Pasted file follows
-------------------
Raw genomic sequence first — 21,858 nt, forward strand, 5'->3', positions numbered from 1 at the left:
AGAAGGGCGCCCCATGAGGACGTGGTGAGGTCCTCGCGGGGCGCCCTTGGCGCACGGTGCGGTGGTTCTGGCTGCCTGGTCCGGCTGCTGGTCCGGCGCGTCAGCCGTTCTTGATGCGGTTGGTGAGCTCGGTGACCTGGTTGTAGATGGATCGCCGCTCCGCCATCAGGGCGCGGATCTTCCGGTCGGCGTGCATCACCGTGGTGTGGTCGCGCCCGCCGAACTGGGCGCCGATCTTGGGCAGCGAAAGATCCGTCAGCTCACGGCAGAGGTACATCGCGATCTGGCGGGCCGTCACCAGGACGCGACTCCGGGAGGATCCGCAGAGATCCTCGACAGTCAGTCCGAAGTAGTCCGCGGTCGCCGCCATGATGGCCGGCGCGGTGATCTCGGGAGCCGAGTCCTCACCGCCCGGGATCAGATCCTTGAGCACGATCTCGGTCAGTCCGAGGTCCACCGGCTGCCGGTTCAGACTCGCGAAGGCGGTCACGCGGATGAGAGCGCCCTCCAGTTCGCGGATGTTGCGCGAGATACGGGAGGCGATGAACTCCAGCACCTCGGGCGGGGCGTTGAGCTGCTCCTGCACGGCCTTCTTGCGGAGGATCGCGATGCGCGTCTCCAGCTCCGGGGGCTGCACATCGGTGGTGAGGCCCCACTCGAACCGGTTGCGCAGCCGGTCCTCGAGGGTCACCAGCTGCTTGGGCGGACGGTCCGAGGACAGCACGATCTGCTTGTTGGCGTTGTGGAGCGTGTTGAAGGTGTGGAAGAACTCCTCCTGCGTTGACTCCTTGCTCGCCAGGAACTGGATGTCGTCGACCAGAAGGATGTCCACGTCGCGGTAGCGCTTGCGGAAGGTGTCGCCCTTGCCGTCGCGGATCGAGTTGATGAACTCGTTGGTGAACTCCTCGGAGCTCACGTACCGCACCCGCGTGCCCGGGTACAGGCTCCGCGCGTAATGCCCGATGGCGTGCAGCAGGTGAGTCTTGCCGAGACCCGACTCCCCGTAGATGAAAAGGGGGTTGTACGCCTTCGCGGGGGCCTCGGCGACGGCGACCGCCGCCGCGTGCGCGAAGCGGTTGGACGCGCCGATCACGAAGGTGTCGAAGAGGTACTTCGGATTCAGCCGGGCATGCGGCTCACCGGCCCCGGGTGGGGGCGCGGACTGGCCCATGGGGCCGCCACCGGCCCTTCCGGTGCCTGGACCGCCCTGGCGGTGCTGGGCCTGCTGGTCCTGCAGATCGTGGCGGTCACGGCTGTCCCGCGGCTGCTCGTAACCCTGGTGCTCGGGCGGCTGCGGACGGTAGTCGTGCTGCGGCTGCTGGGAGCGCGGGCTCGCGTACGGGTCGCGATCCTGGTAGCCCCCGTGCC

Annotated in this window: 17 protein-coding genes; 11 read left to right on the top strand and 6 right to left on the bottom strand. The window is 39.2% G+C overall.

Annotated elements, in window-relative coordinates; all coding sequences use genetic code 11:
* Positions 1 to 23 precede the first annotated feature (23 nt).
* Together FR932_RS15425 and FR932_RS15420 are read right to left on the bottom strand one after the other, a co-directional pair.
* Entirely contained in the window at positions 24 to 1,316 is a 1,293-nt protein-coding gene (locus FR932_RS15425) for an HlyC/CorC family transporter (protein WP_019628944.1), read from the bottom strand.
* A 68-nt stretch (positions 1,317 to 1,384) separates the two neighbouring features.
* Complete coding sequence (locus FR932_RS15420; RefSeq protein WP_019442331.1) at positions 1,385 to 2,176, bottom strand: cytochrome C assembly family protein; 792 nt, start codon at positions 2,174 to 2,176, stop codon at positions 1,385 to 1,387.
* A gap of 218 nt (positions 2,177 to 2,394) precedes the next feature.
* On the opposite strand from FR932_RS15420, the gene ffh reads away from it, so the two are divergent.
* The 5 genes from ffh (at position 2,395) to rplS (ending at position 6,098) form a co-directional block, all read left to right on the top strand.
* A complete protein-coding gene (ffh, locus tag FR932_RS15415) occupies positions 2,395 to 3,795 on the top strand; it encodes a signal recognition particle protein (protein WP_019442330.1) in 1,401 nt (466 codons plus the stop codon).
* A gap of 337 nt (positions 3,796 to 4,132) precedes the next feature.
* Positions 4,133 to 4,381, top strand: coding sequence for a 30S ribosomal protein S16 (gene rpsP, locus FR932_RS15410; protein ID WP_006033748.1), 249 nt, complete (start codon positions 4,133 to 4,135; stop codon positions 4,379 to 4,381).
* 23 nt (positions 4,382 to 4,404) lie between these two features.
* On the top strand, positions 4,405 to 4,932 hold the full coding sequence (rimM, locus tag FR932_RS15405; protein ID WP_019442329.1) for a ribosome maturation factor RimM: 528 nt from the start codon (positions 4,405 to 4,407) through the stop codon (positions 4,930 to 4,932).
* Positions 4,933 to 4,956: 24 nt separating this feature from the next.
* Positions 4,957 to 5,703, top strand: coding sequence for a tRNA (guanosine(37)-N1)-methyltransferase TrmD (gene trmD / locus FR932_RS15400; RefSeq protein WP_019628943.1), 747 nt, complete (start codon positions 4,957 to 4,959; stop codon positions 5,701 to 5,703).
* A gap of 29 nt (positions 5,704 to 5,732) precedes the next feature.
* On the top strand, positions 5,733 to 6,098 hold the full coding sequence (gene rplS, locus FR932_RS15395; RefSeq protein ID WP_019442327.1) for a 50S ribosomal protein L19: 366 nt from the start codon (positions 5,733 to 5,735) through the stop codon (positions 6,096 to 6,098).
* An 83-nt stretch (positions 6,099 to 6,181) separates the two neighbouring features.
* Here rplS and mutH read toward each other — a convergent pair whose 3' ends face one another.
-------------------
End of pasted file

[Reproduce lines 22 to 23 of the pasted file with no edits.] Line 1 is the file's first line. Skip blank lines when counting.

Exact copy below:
* An 83-nt stretch (positions 6,099 to 6,181) separates the two neighbouring features.
* Here rplS and mutH read toward each other — a convergent pair whose 3' ends face one another.